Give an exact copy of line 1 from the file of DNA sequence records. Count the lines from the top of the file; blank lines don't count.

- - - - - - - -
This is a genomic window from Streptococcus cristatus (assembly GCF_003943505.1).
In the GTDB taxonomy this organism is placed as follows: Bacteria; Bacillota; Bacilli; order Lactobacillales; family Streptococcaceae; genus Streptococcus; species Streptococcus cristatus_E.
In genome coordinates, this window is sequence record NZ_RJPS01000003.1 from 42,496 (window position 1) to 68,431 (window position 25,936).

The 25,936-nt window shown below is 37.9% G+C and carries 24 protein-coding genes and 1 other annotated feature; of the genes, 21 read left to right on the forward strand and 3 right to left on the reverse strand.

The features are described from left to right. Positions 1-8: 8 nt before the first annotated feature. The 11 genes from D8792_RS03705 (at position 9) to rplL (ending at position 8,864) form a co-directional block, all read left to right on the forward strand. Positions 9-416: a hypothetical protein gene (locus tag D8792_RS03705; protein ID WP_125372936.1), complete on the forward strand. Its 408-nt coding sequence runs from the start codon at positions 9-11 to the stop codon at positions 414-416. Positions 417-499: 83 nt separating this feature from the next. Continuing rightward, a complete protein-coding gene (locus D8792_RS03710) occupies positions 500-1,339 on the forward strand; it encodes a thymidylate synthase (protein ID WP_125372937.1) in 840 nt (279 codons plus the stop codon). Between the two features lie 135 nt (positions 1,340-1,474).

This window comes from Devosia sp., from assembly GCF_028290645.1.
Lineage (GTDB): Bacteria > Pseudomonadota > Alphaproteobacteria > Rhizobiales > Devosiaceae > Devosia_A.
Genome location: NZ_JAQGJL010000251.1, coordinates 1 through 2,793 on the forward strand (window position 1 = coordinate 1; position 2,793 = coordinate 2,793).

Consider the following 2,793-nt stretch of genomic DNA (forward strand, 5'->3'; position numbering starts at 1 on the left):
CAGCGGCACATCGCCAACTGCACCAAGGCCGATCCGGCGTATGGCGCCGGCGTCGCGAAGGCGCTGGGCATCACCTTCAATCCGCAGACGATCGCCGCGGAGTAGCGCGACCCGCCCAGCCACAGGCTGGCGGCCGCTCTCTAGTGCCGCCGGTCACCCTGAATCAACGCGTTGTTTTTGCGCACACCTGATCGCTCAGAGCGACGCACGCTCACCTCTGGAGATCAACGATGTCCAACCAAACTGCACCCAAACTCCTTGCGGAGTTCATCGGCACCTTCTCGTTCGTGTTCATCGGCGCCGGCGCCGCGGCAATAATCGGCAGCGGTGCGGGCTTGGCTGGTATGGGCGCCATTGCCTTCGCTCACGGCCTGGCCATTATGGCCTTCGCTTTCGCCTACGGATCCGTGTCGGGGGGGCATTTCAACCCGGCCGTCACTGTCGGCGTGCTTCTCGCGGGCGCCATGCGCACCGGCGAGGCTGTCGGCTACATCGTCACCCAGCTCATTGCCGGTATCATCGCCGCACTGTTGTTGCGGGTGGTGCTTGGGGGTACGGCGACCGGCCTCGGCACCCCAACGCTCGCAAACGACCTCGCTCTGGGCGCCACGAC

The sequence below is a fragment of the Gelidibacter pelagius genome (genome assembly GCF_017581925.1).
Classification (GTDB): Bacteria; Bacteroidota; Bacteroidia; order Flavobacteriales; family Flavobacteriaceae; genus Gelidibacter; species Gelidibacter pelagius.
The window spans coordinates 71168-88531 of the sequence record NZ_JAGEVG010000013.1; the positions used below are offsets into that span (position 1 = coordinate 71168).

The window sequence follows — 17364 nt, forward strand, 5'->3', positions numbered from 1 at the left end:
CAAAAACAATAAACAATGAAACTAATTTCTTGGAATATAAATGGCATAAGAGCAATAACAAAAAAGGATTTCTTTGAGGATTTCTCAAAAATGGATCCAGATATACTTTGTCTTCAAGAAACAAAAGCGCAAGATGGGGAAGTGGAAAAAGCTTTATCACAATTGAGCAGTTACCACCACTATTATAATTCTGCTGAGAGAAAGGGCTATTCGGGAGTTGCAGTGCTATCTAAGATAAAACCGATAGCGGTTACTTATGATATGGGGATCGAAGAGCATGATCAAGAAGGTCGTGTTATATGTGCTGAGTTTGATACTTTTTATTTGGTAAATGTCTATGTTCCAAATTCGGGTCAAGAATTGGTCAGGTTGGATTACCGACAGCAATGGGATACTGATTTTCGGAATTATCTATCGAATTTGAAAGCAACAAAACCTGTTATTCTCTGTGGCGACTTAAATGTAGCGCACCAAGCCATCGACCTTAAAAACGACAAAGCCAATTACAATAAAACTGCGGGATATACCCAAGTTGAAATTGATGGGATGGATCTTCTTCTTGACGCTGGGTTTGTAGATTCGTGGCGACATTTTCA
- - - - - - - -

This is a genomic window from Streptococcus cristatus (assembly GCF_003943505.1).